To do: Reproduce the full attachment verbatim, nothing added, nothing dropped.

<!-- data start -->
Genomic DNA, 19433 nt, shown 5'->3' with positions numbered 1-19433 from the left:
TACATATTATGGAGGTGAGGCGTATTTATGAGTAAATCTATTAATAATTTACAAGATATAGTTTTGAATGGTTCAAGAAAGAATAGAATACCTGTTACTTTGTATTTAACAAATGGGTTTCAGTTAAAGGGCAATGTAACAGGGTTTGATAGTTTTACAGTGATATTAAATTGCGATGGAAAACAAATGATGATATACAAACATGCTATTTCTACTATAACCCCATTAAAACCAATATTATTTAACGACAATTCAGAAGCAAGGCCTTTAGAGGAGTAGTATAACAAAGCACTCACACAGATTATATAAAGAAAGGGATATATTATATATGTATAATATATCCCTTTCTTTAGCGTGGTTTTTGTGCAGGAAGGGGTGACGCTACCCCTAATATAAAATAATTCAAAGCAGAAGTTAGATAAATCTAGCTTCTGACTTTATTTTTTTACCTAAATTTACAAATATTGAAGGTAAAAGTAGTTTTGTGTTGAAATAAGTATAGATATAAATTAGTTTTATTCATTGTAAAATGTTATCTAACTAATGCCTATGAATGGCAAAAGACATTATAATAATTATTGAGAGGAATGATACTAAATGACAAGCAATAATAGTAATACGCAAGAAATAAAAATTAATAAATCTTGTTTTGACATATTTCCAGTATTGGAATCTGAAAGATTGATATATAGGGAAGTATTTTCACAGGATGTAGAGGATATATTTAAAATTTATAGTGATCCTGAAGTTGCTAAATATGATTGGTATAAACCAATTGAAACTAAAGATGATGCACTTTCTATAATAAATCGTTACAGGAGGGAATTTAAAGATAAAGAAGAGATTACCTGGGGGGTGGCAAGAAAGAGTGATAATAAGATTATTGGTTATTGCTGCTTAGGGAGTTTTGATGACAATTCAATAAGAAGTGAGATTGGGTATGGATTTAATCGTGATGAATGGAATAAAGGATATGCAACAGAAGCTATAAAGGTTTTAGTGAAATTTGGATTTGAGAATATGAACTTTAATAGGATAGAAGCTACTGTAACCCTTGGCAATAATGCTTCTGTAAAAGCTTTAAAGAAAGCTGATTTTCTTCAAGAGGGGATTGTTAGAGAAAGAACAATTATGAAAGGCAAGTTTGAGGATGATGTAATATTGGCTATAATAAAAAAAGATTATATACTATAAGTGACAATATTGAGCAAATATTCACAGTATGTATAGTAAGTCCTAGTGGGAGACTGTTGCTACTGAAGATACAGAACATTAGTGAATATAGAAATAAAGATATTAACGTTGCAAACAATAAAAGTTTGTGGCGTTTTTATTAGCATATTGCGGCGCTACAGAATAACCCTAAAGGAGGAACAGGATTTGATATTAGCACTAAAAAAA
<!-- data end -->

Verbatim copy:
Genomic DNA, 19433 nt, shown 5'->3' with positions numbered 1-19433 from the left:
TACATATTATGGAGGTGAGGCGTATTTATGAGTAAATCTATTAATAATTTACAAGATATAGTTTTGAATGGTTCAAGAAAGAATAGAATACCTGTTACTTTGTATTTAACAAATGGGTTTCAGTTAAAGGGCAATGTAACAGGGTTTGATAGTTTTACAGTGATATTAAATTGCGATGGAAAACAAATGATGATATACAAACATGCTATTTCTACTATAACCCCATTAAAACCAATATTATTTAACGACAATTCAGAAGCAAGGCCTTTAGAGGAGTAGTATAACAAAGCACTCACACAGATTATATAAAGAAAGGGATATATTATATATGTATAATATATCCCTTTCTTTAGCGTGGTTTTTGTGCAGGAAGGGGTGACGCTACCCCTAATATAAAATAATTCAAAGCAGAAGTTAGATAAATCTAGCTTCTGACTTTATTTTTTTACCTAAATTTACAAATATTGAAGGTAAAAGTAGTTTTGTGTTGAAATAAGTATAGATATAAATTAGTTTTATTCATTGTAAAATGTTATCTAACTAATGCCTATGAATGGCAAAAGACATTATAATAATTATTGAGAGGAATGATACTAAATGACAAGCAATAATAGTAATACGCAAGAAATAAAAATTAATAAATCTTGTTTTGACATATTTCCAGTATTGGAATCTGAAAGATTGATATATAGGGAAGTATTTTCACAGGATGTAGAGGATATATTTAAAATTTATAGTGATCCTGAAGTTGCTAAATATGATTGGTATAAACCAATTGAAACTAAAGATGATGCACTTTCTATAATAAATCGTTACAGGAGGGAATTTAAAGATAAAGAAGAGATTACCTGGGGGGTGGCAAGAAAGAGTGATAATAAGATTATTGGTTATTGCTGCTTAGGGAGTTTTGATGACAATTCAATAAGAAGTGAGATTGGGTATGGATTTAATCGTGATGAATGGAATAAAGGATATGCAACAGAAGCTATAAAGGTTTTAGTGAAATTTGGATTTGAGAATATGAACTTTAATAGGATAGAAGCTACTGTAACCCTTGGCAATAATGCTTCTGTAAAAGCTTTAAAGAAAGCTGATTTTCTTCAAGAGGGGATTGTTAGAGAAAGAACAATTATGAAAGGCAAGTTTGAGGATGATGTAATATTGGCTATAATAAAAAAAGATTATATACTATAAGTGACAATATTGAGCAAATATTCACAGTATGTATAGTAAGTCCTAGTGGGAGACTGTTGCTACTGAAGATACAGAACATTAGTGAATATAGAAATAAAGATATTAACGTTGCAAACAATAAAAGTTTGTGGCGTTTTTATTAGCATATTGCGGCGCTACAGAATAACCCTAAAGGAGGAACAGGATTTGATATTAGCACTAAAAAAA